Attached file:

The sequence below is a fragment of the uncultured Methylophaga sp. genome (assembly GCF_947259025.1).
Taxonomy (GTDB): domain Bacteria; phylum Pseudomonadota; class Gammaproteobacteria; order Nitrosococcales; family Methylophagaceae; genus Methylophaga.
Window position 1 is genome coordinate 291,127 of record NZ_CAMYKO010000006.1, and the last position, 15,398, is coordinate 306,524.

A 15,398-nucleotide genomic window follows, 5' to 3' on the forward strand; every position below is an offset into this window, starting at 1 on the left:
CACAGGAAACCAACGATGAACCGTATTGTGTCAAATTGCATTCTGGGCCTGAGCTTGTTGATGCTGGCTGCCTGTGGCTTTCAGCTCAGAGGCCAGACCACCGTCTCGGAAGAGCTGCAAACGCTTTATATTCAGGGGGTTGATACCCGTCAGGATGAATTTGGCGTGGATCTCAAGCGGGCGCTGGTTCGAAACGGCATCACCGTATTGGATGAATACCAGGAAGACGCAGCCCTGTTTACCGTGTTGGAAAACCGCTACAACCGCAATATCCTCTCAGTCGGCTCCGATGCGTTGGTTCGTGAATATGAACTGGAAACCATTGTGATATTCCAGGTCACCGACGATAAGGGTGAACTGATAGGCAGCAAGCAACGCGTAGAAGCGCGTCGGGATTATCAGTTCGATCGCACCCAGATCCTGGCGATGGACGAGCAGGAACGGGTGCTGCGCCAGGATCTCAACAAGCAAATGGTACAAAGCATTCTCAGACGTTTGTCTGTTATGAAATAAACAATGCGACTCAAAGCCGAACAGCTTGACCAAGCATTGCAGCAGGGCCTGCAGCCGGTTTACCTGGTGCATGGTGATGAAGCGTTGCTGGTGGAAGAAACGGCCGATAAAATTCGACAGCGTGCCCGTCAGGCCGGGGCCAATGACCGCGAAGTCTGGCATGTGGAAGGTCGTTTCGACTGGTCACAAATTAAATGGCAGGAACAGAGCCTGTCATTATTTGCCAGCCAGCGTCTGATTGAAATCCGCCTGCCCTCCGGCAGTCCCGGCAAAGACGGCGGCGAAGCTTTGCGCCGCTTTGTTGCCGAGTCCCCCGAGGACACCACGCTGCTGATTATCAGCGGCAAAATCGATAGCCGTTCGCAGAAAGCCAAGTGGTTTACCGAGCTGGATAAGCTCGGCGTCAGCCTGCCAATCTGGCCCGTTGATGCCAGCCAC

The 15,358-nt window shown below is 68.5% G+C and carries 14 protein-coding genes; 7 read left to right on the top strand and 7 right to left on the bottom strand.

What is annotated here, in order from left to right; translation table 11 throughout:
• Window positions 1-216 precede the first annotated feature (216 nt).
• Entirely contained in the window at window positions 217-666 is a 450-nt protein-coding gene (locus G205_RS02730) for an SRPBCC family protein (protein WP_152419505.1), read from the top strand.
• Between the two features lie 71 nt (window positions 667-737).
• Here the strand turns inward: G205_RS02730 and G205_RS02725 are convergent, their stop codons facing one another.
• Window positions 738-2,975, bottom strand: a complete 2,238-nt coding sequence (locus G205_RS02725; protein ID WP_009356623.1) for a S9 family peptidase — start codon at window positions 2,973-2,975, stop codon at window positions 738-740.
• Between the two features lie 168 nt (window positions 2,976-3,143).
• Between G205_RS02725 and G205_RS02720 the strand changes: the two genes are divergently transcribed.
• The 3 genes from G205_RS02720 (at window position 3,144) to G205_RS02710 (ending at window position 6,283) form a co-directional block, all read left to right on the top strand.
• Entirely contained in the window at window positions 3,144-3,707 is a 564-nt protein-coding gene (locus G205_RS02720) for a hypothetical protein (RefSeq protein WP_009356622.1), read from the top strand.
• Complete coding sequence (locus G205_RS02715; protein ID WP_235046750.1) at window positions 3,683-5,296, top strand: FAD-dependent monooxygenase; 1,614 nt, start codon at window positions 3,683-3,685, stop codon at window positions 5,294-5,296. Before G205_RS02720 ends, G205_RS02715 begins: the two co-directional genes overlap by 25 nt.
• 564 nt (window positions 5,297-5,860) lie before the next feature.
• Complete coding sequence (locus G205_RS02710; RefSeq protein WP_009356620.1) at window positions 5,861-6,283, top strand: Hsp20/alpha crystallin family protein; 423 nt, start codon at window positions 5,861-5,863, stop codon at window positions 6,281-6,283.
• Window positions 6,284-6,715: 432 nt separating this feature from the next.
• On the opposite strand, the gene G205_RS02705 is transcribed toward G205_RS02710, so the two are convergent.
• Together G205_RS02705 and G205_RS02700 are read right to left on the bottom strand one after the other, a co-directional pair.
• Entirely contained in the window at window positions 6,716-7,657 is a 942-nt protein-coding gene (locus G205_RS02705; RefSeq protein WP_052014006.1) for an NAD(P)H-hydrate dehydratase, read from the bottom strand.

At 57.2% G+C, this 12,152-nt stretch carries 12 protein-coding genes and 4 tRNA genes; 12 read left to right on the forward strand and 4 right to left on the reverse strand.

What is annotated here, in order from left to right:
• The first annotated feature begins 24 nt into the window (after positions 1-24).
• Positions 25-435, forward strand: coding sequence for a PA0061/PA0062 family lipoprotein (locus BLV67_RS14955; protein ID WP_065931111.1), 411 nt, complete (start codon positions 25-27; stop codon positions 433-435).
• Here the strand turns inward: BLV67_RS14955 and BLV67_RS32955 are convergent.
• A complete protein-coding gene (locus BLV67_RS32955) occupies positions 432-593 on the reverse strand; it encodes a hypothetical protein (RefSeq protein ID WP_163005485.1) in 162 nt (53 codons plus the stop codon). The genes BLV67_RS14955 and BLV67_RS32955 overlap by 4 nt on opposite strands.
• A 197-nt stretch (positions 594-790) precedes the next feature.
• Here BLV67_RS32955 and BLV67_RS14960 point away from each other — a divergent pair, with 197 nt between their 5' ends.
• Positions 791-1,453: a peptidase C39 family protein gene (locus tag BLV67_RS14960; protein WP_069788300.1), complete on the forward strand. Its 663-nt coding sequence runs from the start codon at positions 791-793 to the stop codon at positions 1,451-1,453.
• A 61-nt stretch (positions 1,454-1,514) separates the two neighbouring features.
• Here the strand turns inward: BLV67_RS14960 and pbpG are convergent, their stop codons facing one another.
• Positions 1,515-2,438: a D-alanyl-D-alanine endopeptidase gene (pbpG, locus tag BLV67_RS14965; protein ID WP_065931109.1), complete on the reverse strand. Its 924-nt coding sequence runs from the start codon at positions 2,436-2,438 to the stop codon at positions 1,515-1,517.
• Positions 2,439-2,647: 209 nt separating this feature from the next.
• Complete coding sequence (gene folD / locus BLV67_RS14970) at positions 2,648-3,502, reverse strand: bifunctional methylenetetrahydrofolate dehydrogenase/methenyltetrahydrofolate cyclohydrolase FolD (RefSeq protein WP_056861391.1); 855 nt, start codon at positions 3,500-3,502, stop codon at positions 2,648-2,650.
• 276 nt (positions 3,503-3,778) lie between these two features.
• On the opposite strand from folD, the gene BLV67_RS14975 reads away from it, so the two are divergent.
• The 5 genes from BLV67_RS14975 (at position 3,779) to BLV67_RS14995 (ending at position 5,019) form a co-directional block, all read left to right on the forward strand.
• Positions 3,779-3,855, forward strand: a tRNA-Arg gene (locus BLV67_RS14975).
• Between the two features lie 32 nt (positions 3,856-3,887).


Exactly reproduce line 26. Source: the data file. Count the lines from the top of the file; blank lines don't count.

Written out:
• The first annotated feature begins 24 nt into the window (after positions 1-24).